Iakov Filimonov/Shutterstock
Source: Iakov Filimonov/Shutterstock

Did your parents spank you? Mine spanked me, plenty. And, no, this will not be a story about my awful childhood. That’s because my parents were actually nice people practicing discipline in a way that, for their generation, was thoughtful.

My father’s rule of thumb, for example, was “Never strike a child when you’re angry. You can’t even touch a child in any way when you’re angry. You’d scare him, and that would be terrible.“

In other words, momentary pain was intended to be an instructive, aversive Skinnerian shock. Fear was not. Dad was that kinda guy.

When I grew up I was not that kind of parent. I didn’t spank at all, and certainly not when angry. Except for once, when I spanked my son. I was afraid. More about that later.

Discipline styles come in waves. The way I remember things, in the 1950’s virtually everyone spanked and set strong rules. In the '60s and '70s many parents were more laissez-faire, hoping not to dim their children’s natural inquisitiveness, and trusting that kids learn by trial and error. After that came the current climate of helicopter parenting with no corporal punishment. Ahem. “No corporal punishment” is what helicopter parents lead us to believe. But did you know that a 2013 Harris Poll found that four out of five American parents spank?

Why do they? 

After 1997 we all should have known better. Beginning that year, published studies have consistently shown that spanking doesn’t have much of a positive effect on behavior. Meanwhile, it can harm parent-child communication and lead a child into patterns of anxiety and aggression. Based on this research, 38 countries have made spanking illegal. Why has America not? And why do so many American parents still spank?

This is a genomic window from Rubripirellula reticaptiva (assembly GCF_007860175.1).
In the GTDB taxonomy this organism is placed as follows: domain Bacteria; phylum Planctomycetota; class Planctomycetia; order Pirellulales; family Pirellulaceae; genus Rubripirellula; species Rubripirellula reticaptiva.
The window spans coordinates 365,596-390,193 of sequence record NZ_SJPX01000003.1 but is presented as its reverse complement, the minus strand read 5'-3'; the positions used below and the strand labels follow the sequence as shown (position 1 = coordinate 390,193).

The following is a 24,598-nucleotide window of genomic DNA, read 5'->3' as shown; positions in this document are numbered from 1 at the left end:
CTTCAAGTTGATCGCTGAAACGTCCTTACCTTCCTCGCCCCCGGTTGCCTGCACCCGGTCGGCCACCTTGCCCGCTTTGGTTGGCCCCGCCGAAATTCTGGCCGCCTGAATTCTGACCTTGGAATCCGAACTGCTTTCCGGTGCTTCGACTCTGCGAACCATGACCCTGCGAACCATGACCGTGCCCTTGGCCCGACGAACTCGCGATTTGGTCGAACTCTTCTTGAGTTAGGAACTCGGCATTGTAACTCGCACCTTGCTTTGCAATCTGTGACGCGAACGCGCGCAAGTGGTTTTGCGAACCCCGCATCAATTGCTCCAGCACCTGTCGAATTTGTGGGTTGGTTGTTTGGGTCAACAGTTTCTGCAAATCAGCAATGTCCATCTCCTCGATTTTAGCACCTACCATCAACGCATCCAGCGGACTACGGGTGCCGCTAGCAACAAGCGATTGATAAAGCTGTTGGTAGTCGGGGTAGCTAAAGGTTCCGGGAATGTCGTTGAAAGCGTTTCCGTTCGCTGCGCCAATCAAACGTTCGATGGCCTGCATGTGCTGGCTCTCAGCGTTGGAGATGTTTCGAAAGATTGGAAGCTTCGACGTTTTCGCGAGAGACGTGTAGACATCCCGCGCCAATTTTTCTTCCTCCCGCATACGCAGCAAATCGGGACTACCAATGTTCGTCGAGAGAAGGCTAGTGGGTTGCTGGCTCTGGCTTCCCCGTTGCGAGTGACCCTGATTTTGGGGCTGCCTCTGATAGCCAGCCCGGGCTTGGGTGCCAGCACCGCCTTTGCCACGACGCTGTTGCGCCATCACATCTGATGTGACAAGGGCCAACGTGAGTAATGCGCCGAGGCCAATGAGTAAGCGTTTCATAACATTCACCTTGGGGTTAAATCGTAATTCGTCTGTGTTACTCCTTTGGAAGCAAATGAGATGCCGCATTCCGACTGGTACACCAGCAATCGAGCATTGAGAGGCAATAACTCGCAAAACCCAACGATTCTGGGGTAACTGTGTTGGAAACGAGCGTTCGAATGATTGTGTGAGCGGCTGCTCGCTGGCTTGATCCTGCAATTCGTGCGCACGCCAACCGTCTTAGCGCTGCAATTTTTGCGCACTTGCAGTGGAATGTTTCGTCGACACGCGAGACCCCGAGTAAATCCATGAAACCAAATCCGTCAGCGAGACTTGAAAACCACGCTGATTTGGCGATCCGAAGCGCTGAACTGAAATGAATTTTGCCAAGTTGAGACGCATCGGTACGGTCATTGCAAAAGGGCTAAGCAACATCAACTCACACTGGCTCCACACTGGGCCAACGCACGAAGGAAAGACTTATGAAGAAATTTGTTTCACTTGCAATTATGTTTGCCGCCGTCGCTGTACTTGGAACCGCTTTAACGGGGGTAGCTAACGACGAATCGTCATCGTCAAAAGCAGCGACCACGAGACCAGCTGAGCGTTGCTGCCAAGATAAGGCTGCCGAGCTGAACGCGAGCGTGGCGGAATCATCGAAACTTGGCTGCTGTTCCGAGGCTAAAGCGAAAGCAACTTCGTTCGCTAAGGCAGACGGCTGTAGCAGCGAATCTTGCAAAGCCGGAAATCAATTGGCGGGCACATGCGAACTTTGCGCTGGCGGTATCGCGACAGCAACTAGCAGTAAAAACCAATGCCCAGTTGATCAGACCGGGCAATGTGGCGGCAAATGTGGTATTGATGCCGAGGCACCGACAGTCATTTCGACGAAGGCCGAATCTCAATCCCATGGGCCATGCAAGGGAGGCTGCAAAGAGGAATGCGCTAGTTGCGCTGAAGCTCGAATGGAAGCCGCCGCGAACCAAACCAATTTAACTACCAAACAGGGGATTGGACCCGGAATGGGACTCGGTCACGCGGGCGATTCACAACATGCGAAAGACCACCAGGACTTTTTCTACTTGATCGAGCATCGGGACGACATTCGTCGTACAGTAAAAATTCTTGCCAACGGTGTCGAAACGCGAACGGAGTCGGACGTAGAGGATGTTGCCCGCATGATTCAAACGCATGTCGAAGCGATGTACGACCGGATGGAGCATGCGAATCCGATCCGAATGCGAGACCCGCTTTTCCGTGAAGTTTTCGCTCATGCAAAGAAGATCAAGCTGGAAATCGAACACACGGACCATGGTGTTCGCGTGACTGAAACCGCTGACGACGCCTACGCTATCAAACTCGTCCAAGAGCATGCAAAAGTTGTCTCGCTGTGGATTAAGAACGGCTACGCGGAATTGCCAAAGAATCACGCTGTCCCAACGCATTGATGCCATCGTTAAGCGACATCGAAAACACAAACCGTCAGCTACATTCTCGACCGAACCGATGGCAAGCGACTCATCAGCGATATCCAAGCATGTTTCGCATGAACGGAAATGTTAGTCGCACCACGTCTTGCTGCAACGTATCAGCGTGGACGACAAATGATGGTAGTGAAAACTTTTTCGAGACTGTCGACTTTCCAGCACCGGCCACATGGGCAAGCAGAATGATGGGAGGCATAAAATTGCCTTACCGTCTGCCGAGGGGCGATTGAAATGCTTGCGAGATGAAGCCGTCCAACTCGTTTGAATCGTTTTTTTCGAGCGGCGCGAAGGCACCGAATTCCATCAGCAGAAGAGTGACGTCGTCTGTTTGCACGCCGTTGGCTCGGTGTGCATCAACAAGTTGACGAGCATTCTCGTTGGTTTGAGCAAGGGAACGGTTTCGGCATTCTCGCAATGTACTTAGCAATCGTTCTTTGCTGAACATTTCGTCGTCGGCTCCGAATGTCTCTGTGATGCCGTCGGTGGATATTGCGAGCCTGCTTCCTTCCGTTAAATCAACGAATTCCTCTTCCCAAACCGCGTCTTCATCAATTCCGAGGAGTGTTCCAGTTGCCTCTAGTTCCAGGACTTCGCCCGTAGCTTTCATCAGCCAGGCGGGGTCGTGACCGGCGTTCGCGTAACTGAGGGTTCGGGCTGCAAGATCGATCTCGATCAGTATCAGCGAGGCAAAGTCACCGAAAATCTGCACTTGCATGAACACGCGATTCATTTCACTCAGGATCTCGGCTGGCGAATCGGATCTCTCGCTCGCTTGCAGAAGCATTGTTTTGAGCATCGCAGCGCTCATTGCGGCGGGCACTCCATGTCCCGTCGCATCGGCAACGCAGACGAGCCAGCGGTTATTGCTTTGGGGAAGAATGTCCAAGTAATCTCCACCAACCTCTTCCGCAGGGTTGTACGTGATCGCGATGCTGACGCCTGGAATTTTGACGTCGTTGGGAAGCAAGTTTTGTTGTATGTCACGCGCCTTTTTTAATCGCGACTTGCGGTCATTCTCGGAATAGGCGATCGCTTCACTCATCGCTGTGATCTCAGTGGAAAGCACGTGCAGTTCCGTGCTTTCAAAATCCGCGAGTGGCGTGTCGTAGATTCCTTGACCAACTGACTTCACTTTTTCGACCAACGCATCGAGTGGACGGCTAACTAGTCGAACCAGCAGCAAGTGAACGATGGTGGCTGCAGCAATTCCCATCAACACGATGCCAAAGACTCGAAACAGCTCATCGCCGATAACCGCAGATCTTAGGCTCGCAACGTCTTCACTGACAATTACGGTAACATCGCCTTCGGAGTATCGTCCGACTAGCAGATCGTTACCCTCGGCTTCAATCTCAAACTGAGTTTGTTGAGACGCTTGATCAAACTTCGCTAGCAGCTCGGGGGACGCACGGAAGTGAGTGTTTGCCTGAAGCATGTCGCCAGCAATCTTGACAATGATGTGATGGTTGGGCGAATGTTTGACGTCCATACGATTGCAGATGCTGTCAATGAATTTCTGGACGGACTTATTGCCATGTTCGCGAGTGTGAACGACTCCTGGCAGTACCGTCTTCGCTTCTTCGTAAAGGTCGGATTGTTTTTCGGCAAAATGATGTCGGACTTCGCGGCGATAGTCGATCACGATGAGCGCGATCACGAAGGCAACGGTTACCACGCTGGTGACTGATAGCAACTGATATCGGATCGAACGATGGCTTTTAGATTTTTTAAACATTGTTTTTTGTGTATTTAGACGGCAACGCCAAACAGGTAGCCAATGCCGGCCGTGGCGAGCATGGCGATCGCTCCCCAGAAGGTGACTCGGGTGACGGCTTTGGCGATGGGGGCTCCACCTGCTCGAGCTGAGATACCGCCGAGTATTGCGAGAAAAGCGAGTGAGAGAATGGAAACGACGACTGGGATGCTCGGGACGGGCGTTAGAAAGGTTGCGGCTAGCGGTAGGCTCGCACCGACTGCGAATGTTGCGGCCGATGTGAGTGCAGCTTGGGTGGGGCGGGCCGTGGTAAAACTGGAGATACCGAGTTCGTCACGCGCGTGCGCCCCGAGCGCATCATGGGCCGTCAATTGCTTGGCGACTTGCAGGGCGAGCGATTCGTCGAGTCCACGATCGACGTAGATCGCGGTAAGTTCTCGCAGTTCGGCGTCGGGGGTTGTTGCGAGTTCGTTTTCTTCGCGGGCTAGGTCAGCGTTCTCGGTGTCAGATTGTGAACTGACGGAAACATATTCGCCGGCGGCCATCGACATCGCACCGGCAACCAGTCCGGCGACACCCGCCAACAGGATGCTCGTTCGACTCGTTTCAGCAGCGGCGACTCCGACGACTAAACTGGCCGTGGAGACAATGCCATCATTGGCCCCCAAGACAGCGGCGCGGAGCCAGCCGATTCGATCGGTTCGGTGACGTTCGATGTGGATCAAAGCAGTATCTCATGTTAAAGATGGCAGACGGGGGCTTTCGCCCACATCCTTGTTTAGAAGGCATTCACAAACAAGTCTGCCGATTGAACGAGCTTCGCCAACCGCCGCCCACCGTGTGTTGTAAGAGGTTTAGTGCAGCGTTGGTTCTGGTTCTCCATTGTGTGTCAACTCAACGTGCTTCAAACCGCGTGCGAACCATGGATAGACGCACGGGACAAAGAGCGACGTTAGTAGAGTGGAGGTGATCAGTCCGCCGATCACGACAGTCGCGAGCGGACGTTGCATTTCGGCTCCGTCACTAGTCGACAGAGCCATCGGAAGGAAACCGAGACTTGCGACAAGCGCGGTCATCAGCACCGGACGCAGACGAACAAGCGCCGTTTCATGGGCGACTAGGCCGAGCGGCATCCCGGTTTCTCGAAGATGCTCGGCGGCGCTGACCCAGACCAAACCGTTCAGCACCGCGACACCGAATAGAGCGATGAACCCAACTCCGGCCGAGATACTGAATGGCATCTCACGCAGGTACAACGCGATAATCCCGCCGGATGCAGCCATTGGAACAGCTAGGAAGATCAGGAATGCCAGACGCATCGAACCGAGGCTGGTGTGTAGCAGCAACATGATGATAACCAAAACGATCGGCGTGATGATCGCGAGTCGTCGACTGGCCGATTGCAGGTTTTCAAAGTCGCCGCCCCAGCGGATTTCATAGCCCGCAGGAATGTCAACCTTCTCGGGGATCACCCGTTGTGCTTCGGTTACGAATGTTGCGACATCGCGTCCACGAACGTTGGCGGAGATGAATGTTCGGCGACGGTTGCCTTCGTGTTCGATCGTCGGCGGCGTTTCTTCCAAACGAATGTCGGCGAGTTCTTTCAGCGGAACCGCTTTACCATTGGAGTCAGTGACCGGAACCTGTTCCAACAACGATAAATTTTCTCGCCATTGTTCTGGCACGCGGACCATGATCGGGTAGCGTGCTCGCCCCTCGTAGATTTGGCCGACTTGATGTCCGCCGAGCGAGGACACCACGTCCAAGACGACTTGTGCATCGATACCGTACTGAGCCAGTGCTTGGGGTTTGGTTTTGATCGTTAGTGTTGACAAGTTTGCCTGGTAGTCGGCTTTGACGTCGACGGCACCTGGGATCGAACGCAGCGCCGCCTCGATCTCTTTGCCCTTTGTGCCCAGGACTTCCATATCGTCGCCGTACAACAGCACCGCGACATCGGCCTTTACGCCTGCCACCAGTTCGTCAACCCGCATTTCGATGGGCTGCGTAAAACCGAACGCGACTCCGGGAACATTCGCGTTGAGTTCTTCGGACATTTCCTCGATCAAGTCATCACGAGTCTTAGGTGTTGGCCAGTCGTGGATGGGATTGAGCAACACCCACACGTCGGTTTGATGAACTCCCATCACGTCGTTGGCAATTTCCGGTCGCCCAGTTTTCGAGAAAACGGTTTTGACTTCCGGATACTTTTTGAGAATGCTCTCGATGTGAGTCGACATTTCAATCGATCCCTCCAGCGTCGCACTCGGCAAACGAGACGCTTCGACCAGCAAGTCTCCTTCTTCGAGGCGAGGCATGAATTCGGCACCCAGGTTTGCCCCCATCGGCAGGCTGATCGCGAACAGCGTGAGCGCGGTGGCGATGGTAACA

This month the journal Personality and Individual Differences published “Smacking Never Hurt Me,” an article that offers some answers to these questions. Australia is one of the few Western nations where spanking is still legal, and this article was authored by research psychologists at Australia’s University of Queensland. The researchers wanted to know whether fictitious popular beliefs keep spanking alive. They asked 366 freshman psychology students about 10 myths identified in modern spanking studies:

  1. Spanking is harmless.
  2. Occasional spanking does no damage.
  3. It’s unrealistic to think a parent would never spank.
  4. Spanking works. It helps build character and teaches responsibility.
  5. It works with boys and with girls.
  6. Spanking is better than other methods of discipline.
  7. Without spanking children will become spoiled and run wild.
  8. Spanking teaches respect.
  9. Spanking is the only punishment a child understands.
  10. A child should be spanked every time he or she misbehaves.

The 366 young adults were also presented with discipline scenarios and asked to identify how they would respond to each one: A time out? A discussion? A smack on the bottom?, etc.